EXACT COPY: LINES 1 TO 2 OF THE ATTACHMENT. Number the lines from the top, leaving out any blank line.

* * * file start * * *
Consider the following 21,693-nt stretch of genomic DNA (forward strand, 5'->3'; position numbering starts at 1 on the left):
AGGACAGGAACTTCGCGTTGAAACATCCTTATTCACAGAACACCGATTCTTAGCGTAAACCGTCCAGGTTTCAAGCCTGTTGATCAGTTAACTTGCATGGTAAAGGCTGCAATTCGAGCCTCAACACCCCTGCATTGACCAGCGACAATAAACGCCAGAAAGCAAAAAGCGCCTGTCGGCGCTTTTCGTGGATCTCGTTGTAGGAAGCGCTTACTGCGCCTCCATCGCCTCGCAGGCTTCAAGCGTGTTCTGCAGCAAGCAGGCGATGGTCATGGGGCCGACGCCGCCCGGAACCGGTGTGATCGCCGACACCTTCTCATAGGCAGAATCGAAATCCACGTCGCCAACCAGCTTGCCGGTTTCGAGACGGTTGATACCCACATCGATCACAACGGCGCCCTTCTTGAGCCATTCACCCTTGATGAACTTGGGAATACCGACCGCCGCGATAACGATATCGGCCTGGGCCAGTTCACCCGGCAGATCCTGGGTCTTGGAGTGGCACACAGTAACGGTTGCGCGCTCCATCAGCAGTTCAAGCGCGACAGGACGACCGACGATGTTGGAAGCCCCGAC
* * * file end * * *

Consider the following 21,693-nt stretch of genomic DNA (forward strand, 5'->3'; position numbering starts at 1 on the left):
AGGACAGGAACTTCGCGTTGAAACATCCTTATTCACAGAACACCGATTCTTAGCGTAAACCGTCCAGGTTTCAAGCCTGTTGATCAGTTAACTTGCATGGTAAAGGCTGCAATTCGAGCCTCAACACCCCTGCATTGACCAGCGACAATAAACGCCAGAAAGCAAAAAGCGCCTGTCGGCGCTTTTCGTGGATCTCGTTGTAGGAAGCGCTTACTGCGCCTCCATCGCCTCGCAGGCTTCAAGCGTGTTCTGCAGCAAGCAGGCGATGGTCATGGGGCCGACGCCGCCCGGAACCGGTGTGATCGCCGACACCTTCTCATAGGCAGAATCGAAATCCACGTCGCCAACCAGCTTGCCGGTTTCGAGACGGTTGATACCCACATCGATCACAACGGCGCCCTTCTTGAGCCATTCACCCTTGATGAACTTGGGAATACCGACCGCCGCGATAACGATATCGGCCTGGGCCAGTTCACCCGGCAGATCCTGGGTCTTGGAGTGGCACACAGTAACGGTTGCGCGCTCCATCAGCAGTTCAAGCGCGACAGGACGACCGACGATGTTGGAAGCCCCGAC